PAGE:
- Two federal agencies are jointly investigating Yale University based on allegations that its admissions practices discriminate against Asian-American students, the Wall Street Journal reported.
- The U.S. Department of Education's Office for Civil Rights and the Justice Department's Civil Rights Division opened the investigation in April based on a 2016 complaint by a coalition of Asian-American groups charging Yale, Brown University and Dartmouth University with holding Asian-American students to a higher standard and using quotas for admission decisions. Brown and Dartmouth were dropped from the investigation.
- Yale President Peter Salovey said officials would cooperate but "vigorously defend our ability to create a diverse and excellent academic community." He said the student body has diversified in several ways in the last 15 years, including with the percentage of Asian-American students increasing from less than 14% to nearly 22%.
The Trump administration has made its views on affirmative action admissions policies clear. In July, it pulled back Obama-era guidance encouraging the use of race in the admissions process, which is most common at highly selective institutions. And in August, the Justice Department filed a statement of interest in support of a group of Asian-American students who were rejected from Harvard University and are suing the institution for admissions criteria they say are discriminatory.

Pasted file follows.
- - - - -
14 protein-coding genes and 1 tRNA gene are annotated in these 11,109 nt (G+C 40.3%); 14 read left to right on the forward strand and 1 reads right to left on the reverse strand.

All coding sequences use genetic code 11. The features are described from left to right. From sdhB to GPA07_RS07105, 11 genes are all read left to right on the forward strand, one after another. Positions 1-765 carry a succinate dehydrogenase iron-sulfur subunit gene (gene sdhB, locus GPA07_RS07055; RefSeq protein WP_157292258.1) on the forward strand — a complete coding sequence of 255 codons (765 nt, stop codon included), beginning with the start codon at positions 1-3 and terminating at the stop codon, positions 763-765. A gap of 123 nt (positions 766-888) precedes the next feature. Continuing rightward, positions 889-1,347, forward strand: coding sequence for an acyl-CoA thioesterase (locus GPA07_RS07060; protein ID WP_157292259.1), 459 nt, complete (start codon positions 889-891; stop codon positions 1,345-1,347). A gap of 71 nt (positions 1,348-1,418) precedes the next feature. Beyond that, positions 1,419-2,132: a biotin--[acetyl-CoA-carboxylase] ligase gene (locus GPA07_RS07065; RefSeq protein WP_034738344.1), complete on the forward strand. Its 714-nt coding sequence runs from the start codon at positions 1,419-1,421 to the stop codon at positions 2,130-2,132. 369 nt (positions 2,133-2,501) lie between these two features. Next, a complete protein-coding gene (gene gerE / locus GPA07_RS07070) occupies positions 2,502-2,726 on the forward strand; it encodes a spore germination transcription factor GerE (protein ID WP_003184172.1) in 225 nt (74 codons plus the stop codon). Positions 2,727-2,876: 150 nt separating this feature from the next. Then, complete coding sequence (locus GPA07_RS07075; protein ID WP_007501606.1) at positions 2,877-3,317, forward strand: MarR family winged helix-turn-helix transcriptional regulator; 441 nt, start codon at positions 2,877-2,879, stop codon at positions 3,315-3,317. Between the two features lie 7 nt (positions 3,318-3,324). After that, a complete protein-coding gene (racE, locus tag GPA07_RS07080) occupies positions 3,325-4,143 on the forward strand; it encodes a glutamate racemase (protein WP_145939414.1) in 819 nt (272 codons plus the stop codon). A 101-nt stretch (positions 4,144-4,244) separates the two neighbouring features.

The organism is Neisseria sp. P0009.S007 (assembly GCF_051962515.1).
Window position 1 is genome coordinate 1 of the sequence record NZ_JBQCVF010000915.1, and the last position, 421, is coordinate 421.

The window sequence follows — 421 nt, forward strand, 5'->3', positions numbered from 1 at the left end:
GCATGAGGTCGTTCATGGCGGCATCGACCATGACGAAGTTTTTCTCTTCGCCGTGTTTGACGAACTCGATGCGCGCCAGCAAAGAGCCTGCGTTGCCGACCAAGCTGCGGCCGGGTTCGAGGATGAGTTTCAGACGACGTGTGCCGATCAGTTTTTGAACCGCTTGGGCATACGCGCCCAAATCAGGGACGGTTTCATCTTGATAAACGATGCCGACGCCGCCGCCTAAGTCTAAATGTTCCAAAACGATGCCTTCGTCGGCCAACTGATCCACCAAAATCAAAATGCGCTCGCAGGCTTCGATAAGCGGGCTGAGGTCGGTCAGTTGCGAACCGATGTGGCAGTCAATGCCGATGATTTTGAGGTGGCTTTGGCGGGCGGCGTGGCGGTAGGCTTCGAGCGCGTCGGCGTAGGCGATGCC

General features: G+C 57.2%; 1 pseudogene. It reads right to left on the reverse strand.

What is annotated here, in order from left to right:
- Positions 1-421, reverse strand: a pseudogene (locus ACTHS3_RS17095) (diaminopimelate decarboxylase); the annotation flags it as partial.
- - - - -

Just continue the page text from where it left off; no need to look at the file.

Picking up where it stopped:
Affirmative action admissions policies have been debated at the Supreme Court several times in the last two decades and have narrowly avoided rulings to eliminate them, Urban Institute researchers Matthew Chingos and Victoria Lee explain in a blog post. With the likelihood of a conservative justice to fill the Supreme Court seat vacated by Justice Anthony Kennedy — known for his swing vote — and high-profile cases against Harvard and Yale in the pipeline, the rule on affirmative action in college admissions established in Regents of the University of California v. Bakke is expected to again come into question, and soon, the pair write.
The students suing Harvard are backed by affirmative action group Students for Fair Admissions. They say the university consistently ranked them lower on personal criteria such as likability. Harvard scores students on five scales — academic, extracurricular, athletic, personal and overall. The suit says whites get higher ratings than Asian-Americans for personal attributes, with 21.3% of white applicants getting a score of one or two compared to 17.6% of Asian-Americans.
Like Yale, Harvard contends it wants to increase diversity and has with Asian Americans, who make up about 22% of its 2021 class, although they accounted for about 5% of the public high school population in 2013.